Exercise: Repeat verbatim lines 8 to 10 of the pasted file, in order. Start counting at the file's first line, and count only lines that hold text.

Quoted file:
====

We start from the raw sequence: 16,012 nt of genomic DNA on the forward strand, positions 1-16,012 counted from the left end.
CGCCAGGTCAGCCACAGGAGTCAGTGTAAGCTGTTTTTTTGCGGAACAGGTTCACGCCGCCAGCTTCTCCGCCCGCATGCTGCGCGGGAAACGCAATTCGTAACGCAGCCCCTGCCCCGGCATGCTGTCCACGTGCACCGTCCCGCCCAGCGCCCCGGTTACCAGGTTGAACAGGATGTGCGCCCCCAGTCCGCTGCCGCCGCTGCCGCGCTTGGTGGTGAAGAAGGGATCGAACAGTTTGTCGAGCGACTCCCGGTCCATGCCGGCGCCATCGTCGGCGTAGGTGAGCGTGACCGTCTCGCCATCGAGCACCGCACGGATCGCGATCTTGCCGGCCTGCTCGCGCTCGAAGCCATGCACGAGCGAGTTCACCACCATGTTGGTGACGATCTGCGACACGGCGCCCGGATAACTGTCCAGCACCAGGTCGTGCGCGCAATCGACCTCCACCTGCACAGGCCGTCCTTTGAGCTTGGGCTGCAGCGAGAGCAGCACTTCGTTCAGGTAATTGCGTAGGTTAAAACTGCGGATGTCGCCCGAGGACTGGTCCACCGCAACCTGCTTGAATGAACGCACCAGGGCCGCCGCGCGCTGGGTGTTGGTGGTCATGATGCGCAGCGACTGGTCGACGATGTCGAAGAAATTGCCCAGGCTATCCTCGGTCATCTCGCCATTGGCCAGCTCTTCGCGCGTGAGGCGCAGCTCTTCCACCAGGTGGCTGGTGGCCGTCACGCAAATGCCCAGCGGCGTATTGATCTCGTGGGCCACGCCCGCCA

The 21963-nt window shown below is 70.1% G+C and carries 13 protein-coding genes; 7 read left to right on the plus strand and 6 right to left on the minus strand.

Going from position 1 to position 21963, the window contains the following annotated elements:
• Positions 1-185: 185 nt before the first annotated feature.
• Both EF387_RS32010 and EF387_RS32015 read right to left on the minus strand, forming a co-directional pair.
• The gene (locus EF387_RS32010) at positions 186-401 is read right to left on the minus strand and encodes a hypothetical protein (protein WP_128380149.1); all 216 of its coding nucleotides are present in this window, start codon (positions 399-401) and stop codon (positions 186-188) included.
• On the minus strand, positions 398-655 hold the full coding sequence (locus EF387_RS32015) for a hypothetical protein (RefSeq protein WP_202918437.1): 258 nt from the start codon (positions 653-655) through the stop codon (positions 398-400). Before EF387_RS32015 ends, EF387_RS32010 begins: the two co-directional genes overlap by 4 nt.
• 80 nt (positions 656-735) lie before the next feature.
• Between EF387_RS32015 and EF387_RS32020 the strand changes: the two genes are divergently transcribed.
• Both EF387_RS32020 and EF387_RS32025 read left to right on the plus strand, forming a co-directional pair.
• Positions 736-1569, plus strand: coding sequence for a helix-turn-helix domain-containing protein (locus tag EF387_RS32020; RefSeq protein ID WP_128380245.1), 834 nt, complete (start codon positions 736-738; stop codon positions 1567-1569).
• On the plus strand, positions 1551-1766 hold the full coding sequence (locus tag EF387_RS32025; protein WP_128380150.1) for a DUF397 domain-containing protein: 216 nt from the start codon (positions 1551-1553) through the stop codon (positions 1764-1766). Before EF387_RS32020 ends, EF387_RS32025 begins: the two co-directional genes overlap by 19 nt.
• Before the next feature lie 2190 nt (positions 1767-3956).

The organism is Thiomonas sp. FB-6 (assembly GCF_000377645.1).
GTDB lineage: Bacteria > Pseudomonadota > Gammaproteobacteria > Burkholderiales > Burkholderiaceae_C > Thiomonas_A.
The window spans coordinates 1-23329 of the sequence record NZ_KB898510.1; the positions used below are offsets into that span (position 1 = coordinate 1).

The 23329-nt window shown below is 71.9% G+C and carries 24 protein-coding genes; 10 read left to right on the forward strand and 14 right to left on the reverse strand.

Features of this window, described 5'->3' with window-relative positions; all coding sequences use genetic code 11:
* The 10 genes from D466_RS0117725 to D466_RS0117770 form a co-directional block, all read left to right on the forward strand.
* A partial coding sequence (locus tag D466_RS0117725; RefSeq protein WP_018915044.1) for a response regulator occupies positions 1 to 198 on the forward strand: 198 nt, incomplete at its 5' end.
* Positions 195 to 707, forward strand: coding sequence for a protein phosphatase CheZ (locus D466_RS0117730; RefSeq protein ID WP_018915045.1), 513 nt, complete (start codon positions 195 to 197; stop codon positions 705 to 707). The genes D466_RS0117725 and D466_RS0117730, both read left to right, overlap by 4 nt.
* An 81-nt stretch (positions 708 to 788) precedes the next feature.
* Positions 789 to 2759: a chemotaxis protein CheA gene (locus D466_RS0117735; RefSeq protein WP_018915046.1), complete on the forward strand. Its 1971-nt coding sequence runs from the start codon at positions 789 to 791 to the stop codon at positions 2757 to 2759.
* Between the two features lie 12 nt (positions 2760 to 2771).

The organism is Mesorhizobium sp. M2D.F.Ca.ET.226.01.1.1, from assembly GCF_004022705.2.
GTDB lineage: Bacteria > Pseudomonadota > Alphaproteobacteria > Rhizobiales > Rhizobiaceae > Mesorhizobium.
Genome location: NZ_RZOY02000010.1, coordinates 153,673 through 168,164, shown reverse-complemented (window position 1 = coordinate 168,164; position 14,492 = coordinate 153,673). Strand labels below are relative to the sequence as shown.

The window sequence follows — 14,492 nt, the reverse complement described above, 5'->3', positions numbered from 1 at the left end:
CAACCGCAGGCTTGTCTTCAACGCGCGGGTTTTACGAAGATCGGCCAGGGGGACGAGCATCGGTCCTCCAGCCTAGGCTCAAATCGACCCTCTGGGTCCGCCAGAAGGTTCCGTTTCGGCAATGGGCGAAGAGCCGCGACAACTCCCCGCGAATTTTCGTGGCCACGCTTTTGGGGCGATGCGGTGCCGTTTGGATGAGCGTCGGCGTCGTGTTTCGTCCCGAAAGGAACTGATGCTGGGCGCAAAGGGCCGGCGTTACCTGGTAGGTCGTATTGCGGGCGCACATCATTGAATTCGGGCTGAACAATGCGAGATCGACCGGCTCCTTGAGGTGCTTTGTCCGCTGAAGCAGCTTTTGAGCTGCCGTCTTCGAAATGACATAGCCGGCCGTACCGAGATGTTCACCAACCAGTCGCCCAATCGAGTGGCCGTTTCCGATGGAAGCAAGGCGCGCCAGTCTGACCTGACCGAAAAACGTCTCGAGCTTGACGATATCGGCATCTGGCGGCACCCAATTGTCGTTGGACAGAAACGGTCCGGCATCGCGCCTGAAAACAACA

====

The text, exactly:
• On the minus strand, positions 398-655 hold the full coding sequence (locus EF387_RS32015) for a hypothetical protein (RefSeq protein WP_202918437.1): 258 nt from the start codon (positions 653-655) through the stop codon (positions 398-400). Before EF387_RS32015 ends, EF387_RS32010 begins: the two co-directional genes overlap by 4 nt.
• 80 nt (positions 656-735) lie before the next feature.
• Between EF387_RS32015 and EF387_RS32020 the strand changes: the two genes are divergently transcribed.